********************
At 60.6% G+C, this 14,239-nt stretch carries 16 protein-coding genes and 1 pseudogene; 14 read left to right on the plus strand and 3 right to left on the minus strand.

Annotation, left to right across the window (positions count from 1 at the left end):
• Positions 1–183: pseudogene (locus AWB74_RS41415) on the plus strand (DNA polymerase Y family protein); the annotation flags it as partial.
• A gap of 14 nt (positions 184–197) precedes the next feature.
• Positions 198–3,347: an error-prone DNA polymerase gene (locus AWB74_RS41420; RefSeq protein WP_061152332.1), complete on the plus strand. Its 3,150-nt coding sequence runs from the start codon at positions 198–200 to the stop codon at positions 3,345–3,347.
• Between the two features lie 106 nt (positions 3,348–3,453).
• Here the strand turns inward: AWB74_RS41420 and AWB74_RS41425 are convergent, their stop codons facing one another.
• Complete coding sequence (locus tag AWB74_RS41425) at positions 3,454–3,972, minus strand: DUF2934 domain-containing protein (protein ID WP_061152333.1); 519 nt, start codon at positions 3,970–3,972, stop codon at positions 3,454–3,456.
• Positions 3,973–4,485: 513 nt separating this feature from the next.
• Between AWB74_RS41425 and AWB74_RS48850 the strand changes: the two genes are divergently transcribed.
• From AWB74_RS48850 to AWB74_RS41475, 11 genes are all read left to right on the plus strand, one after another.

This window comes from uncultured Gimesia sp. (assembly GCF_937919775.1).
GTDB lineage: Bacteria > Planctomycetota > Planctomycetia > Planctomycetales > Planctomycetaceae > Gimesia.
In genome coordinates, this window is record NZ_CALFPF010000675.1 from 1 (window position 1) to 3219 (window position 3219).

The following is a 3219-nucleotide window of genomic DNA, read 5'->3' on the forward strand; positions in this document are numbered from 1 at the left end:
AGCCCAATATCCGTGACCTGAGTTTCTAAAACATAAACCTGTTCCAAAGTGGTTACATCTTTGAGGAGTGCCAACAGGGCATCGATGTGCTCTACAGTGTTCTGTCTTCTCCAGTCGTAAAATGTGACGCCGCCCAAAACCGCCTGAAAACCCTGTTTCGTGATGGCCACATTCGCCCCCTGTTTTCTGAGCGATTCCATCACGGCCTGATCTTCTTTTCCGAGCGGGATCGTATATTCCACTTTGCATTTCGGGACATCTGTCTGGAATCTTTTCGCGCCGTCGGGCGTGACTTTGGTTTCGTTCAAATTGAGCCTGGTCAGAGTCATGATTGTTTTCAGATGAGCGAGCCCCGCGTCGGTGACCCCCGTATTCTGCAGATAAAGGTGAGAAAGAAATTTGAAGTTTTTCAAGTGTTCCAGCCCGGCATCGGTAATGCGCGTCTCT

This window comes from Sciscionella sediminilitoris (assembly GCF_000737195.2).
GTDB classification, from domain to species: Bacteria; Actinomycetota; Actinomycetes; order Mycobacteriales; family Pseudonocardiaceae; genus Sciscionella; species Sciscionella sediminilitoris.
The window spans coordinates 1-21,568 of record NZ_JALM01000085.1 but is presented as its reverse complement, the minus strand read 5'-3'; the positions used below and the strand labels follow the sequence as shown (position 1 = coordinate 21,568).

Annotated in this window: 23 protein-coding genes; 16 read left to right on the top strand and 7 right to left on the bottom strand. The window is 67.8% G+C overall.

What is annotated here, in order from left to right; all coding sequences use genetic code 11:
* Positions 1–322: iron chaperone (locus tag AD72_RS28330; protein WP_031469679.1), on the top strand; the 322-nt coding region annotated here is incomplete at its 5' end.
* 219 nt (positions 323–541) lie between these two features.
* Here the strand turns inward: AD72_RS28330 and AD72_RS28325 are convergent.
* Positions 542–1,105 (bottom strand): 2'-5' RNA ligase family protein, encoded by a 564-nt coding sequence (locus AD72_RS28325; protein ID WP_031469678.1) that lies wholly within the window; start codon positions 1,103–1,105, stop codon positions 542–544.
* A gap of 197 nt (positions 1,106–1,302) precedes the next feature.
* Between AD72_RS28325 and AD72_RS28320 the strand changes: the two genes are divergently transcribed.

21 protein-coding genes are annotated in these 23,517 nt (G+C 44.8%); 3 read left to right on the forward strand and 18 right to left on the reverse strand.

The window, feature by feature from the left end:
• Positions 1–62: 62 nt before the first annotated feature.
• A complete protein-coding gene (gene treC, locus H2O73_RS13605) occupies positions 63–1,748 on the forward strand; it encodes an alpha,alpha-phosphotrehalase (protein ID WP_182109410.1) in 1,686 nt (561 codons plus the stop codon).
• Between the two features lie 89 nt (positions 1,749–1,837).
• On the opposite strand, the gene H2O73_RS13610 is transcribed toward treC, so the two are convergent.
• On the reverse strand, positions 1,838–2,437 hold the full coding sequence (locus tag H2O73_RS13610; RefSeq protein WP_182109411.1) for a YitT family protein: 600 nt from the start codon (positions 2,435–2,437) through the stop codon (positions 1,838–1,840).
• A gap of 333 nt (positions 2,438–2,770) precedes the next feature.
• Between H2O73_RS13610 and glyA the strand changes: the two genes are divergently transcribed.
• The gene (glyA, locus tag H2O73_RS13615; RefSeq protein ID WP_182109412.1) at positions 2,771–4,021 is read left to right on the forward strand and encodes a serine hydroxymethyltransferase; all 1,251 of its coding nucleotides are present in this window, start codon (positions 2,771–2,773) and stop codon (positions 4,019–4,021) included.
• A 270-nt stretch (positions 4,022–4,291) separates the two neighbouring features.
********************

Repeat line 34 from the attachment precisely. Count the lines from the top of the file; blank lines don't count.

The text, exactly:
• On the reverse strand, positions 1,838–2,437 hold the full coding sequence (locus tag H2O73_RS13610; RefSeq protein WP_182109411.1) for a YitT family protein: 600 nt from the start codon (positions 2,435–2,437) through the stop codon (positions 1,838–1,840).